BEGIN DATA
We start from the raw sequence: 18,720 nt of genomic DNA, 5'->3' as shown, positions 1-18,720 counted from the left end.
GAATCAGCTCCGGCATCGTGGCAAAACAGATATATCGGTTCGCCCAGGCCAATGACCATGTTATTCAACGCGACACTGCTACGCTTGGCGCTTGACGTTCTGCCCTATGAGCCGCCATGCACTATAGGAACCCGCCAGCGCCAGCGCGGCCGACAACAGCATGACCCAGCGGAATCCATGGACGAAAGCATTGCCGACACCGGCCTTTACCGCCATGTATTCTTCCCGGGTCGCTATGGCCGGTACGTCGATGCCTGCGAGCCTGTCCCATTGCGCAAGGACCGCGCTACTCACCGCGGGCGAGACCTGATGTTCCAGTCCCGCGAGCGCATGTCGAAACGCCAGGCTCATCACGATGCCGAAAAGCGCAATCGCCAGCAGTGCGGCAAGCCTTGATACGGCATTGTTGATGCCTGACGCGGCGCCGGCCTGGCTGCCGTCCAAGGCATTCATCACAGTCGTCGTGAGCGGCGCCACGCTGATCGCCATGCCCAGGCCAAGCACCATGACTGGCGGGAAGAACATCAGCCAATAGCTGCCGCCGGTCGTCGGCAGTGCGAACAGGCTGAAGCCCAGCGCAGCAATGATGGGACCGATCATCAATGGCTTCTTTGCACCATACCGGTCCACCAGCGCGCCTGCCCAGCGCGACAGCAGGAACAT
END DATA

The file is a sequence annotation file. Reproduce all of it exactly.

We start from the raw sequence: 18,720 nt of genomic DNA, 5'->3' as shown, positions 1-18,720 counted from the left end.
GAATCAGCTCCGGCATCGTGGCAAAACAGATATATCGGTTCGCCCAGGCCAATGACCATGTTATTCAACGCGACACTGCTACGCTTGGCGCTTGACGTTCTGCCCTATGAGCCGCCATGCACTATAGGAACCCGCCAGCGCCAGCGCGGCCGACAACAGCATGACCCAGCGGAATCCATGGACGAAAGCATTGCCGACACCGGCCTTTACCGCCATGTATTCTTCCCGGGTCGCTATGGCCGGTACGTCGATGCCTGCGAGCCTGTCCCATTGCGCAAGGACCGCGCTACTCACCGCGGGCGAGACCTGATGTTCCAGTCCCGCGAGCGCATGTCGAAACGCCAGGCTCATCACGATGCCGAAAAGCGCAATCGCCAGCAGTGCGGCAAGCCTTGATACGGCATTGTTGATGCCTGACGCGGCGCCGGCCTGGCTGCCGTCCAAGGCATTCATCACAGTCGTCGTGAGCGGCGCCACGCTGATCGCCATGCCCAGGCCAAGCACCATGACTGGCGGGAAGAACATCAGCCAATAGCTGCCGCCGGTCGTCGGCAGTGCGAACAGGCTGAAGCCCAGCGCAGCAATGATGGGACCGATCATCAATGGCTTCTTTGCACCATACCGGTCCACCAGCGCGCCTGCCCAGCGCGACAGCAGGAACAT